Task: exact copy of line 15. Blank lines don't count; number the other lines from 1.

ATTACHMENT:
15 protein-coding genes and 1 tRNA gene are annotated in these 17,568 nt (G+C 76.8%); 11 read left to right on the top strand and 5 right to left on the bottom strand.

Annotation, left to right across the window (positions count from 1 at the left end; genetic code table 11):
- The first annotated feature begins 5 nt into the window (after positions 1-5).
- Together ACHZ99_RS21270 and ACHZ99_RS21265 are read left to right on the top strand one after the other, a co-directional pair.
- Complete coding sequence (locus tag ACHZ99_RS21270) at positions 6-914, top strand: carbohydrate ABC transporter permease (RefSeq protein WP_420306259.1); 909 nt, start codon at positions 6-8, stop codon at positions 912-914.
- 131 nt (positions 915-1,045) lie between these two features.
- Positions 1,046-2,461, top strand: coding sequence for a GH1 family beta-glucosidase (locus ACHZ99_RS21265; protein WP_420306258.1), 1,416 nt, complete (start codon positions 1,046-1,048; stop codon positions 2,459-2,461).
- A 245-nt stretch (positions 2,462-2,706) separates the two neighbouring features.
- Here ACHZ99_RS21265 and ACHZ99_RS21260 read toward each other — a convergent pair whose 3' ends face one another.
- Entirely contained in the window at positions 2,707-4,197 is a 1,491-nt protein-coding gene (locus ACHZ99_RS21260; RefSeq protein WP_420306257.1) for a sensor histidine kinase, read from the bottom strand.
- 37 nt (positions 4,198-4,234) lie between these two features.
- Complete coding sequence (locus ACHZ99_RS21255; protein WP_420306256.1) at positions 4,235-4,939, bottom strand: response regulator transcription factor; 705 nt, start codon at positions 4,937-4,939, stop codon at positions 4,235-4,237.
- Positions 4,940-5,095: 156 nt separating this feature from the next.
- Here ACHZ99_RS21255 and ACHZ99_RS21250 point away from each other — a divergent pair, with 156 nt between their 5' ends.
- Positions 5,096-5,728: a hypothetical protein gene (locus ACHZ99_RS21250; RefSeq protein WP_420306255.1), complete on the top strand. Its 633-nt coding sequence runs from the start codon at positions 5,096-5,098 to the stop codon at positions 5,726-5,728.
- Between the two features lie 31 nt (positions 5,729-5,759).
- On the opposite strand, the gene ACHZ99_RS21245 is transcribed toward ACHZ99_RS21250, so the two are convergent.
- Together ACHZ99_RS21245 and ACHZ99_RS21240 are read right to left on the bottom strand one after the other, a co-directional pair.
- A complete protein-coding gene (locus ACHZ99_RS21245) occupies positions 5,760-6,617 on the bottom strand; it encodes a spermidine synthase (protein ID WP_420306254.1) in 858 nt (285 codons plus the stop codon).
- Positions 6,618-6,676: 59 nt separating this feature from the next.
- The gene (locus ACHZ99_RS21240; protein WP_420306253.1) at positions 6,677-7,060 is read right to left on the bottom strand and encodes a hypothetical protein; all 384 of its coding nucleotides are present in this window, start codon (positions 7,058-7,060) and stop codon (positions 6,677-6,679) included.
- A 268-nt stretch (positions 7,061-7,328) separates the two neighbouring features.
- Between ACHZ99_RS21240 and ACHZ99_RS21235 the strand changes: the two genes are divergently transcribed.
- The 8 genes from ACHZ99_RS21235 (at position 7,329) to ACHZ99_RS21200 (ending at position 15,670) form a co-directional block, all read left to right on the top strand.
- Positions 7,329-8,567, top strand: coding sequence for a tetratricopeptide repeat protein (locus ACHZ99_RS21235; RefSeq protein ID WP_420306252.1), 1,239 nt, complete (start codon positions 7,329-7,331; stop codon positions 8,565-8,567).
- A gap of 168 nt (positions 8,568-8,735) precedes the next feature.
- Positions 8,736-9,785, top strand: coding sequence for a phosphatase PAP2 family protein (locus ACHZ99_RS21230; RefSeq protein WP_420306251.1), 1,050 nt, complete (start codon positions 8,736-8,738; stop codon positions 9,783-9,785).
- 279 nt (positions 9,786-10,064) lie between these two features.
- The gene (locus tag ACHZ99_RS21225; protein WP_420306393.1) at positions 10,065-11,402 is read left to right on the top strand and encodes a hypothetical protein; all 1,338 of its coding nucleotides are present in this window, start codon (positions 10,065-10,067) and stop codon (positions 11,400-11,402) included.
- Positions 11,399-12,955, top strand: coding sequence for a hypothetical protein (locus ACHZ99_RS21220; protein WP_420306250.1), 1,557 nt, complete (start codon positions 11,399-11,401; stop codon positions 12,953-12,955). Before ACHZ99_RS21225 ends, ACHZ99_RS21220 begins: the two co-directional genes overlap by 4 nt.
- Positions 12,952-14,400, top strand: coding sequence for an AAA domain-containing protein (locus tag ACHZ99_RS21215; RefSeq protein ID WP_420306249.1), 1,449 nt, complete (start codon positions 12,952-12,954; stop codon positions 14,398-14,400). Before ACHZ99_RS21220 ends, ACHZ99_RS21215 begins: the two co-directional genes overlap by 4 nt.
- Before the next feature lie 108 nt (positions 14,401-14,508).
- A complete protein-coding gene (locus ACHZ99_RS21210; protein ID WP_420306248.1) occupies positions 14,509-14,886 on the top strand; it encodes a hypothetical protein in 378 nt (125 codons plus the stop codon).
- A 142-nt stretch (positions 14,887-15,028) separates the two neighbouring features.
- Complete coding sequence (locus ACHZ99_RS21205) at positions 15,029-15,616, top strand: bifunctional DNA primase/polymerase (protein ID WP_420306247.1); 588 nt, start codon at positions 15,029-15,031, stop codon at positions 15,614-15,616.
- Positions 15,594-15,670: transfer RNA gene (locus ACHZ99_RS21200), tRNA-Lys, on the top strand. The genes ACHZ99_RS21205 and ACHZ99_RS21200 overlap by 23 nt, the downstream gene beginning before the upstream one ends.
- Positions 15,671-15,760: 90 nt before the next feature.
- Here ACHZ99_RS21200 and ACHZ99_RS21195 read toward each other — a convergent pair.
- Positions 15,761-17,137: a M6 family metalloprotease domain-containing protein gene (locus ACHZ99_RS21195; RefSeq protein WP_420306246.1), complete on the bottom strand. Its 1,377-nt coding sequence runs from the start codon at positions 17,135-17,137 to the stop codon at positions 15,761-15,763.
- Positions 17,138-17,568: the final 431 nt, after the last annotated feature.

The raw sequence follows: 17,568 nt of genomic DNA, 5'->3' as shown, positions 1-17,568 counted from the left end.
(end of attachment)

- Positions 5,096-5,728: a hypothetical protein gene (locus ACHZ99_RS21250; RefSeq protein WP_420306255.1), complete on the top strand. Its 633-nt coding sequence runs from the start codon at positions 5,096-5,098 to the stop codon at positions 5,726-5,728.